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Major Namm held the neural whip in an unsteady hand. Sweat streaked his face. He stumbled slightly as he tried to turn away from the diminutive woman in her special emerald green gown. Vara Liso wore a quizzical expression, eyes turned up, as if she did not really need to look at the major to control him.

She seemed to be inspecting the ceiling over his head.

The major whimpered, and the whip fell from his hand.

She was so tired. She walked around the major. She would need something sweet to drink very soon, and something to eat, but first she had to go through the door and see Farad Sinter, make her final report to the man she had hoped someday to marry. Foolish dreams, absurd hopes.

Vara Liso entered the anteroom of Sinters new office and saw the new furnishings, the banks of special Imperial-grade informers that would have hooked him directly to the orbiting receivers and processors. This would have been his command center. Sinter. She smiled crookedly. Heating without melting, dry at the center, a pile of sand, no man, no success, no fault, she had thrown the wands in the ancient game of Bioka, always resorted to when she was at her wits end, and the wands said no fault, correction in order, all is not right at the Sinter.

Beyond the immense bronze doors she could hear shouting and even wailing. She leaned her shoulder against the door. Nothing. Then she turned her full attention to the major, bade him come forward and give his code to the door. He got off his knees, face contorted and dripping sweat. He punched in the code and applied his palm.

The door swung open, and the major fell back. Vara Liso entered the office.

Farad stood there in full ceremonial outfit, conferring with two advisors and an advocate; no matter, his Commission was at an end. He saw her and frowned. I need to get things in order-Vara, please leave.

Vara spotted a tray full of delicate sweets on the expansive desk, beside the most powerful informer/processor she had ever beheld, perhaps able to distill information from ten thousand systems. It was not functioning now. Access to the Empire denied. Power gone. She lifted a handful of the sweets and chewed on them.

Sinter stared at her. Please, he said softly. He sensed her distress but could not know its cause. Theyre melting down our robot. Seldon is being released. Im trying to reach the Emperor now. This is very important.

Nobody will see us, she said, her finger stirring the candies in the tray.

It isnt that bad, Sinter insisted, his face pale. How did you get in? The major-her major-had been released by Prothon to inform Sinter of the situation. He had then been posted in the anteroom to keep her out. So much was obvious without even tasting their thoughts.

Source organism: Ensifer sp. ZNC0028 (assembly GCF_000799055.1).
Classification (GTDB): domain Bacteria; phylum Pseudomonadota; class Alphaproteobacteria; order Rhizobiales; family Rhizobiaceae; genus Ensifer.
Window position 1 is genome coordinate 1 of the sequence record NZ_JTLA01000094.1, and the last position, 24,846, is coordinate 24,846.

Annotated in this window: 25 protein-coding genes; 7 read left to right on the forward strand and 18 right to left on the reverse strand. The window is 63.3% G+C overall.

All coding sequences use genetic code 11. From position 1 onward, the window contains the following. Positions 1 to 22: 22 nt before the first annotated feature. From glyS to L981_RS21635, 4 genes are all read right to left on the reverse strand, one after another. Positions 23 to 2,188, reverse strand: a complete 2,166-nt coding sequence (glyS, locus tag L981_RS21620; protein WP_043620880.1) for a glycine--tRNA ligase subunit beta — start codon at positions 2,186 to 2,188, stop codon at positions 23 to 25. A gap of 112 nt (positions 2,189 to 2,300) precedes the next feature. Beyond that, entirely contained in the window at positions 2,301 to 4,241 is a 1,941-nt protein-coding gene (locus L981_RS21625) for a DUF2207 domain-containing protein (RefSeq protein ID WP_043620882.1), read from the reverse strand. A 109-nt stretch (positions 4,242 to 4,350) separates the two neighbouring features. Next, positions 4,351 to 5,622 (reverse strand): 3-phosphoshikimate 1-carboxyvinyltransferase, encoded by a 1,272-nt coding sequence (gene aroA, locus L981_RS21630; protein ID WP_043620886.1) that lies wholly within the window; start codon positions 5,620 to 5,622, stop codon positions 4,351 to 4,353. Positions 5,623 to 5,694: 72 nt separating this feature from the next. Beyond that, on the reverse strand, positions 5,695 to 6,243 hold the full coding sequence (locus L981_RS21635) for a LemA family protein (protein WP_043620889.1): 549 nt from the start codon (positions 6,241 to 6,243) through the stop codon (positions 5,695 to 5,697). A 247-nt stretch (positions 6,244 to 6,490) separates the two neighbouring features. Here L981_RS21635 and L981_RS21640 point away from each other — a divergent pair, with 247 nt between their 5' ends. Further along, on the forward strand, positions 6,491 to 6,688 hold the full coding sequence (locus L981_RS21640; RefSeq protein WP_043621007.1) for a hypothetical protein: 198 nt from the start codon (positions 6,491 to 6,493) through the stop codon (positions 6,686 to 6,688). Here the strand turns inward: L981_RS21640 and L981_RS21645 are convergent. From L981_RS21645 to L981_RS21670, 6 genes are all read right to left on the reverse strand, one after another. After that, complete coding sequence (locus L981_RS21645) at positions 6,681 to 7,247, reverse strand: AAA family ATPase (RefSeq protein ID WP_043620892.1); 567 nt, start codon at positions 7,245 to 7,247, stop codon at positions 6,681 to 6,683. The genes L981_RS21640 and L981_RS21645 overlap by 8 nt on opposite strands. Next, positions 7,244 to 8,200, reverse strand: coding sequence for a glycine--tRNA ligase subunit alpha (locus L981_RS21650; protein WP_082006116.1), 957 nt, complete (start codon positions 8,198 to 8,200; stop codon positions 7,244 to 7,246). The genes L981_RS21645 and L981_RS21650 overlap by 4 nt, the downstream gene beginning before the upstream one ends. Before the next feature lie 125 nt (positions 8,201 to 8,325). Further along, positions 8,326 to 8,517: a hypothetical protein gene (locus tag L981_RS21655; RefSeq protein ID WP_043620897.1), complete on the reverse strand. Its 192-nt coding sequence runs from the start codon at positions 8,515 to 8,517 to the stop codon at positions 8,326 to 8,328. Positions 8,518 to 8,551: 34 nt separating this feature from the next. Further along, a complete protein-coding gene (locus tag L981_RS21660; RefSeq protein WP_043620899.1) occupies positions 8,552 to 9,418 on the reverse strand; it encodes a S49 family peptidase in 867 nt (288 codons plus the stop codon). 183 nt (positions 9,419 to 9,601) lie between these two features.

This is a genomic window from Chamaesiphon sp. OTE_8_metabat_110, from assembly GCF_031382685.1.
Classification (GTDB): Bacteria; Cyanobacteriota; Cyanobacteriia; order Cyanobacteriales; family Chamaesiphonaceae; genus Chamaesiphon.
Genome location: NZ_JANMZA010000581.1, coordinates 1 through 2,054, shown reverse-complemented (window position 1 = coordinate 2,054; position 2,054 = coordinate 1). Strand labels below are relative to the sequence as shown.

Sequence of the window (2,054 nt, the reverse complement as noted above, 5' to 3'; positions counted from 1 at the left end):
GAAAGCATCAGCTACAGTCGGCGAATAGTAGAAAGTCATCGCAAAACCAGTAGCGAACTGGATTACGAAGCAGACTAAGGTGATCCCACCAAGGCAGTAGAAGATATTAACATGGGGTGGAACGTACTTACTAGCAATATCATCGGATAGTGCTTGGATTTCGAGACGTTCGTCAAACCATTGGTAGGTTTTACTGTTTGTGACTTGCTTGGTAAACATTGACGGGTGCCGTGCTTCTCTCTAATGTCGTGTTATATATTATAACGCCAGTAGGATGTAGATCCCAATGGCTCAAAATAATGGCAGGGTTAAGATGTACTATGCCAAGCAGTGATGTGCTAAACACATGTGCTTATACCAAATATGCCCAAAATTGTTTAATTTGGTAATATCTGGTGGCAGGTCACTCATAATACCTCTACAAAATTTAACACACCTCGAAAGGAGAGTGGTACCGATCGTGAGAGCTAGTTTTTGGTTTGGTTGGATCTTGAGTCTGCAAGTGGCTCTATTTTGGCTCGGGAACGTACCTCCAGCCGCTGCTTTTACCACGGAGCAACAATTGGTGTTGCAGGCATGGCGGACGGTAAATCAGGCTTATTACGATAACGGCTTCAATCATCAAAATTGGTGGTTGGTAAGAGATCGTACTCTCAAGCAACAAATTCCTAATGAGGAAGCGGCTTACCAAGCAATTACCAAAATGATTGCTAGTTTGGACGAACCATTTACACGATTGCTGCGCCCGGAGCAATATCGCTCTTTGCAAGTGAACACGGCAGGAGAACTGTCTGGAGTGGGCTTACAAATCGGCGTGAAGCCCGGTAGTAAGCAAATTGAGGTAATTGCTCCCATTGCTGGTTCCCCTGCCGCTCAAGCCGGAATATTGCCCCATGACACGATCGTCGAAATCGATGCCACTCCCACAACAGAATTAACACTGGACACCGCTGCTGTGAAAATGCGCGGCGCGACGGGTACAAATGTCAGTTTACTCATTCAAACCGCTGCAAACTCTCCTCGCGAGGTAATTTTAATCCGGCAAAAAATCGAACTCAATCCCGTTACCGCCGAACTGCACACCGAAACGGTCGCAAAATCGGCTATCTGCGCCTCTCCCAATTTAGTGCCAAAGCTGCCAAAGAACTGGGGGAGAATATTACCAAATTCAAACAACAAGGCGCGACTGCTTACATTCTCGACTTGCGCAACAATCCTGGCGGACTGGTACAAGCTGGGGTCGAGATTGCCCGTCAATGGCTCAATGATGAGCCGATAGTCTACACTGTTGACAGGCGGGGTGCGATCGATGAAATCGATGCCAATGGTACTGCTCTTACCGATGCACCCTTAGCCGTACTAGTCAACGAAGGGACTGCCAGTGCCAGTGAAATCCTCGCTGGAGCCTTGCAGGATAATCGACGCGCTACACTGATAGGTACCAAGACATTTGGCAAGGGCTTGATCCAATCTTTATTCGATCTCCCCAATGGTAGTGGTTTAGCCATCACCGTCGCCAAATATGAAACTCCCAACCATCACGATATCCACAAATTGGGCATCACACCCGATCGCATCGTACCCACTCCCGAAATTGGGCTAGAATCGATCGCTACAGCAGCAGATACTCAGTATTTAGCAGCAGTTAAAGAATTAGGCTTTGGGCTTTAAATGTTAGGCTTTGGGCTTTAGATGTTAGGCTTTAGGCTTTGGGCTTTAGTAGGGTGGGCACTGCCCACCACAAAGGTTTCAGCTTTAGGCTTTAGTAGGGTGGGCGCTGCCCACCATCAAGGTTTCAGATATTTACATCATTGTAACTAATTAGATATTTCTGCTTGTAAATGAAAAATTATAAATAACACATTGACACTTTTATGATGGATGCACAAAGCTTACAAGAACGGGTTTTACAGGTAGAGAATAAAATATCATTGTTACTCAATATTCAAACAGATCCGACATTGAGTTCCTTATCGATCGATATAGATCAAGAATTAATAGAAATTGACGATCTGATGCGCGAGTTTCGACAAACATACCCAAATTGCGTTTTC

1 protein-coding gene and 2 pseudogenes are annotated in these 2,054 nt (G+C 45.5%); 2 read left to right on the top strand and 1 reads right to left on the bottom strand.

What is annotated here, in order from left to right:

She had never been able to read thoughts directly; at best she could taste emotions, pick up flashes of vision, sound, but never detail. Humans were not alike, deep inside. Minds developed differently.

Vara knew that all humans were aliens to each other, but her own alienation was of a different order.

Miss Liso, you need to leave now, the advocate said, and walked toward her. Ill contact you later about representation in the Imperial courts-

He stumbled and his face turned up and he started to stutter and drool. Farad looked on him with dawning alarm. Vara, are you doing that? he demanded.

She let the advocate go. You lied, she said to Sinter.

What are you talking about?

Ill get Seldon myself, she said. You stay here, and well leave together.

No! Sinter cried. Stop this stupidity! We have to-

For a moment, Vara Liso went blank. The room turned black and swam, then seemed to flash into existence again. Sinter clutched his desk and stared at her with very round eyes. He looked down at his chest, at his knees twitching, legs folding beneath him. Then he looked up at her again. His advisors had already fallen to their knees, arms straight by their sides, fists clenched. They keeled over in opposite directions, and one hit his head on the edge of the desk.

Farads heart slowed. Vara did not know if she was doing this thing or not. She did not believe she was so strong, had never done such a thing before, but no matter.

She turned away from the man she would have married, in all her best dreams and hopes, and said, Now I am undeniably a monster. The word sounded delicious, free, very final.

She left the office and walked with a lovely lightness through the anteroom past the major, still gasping, then paused-but only for an instant-and grimaced.

Farad was dying. She could feel the emptiness and silence in his chest. She touched her cheek.

Now he was dead.

She picked up the majors neural whip and continued on.

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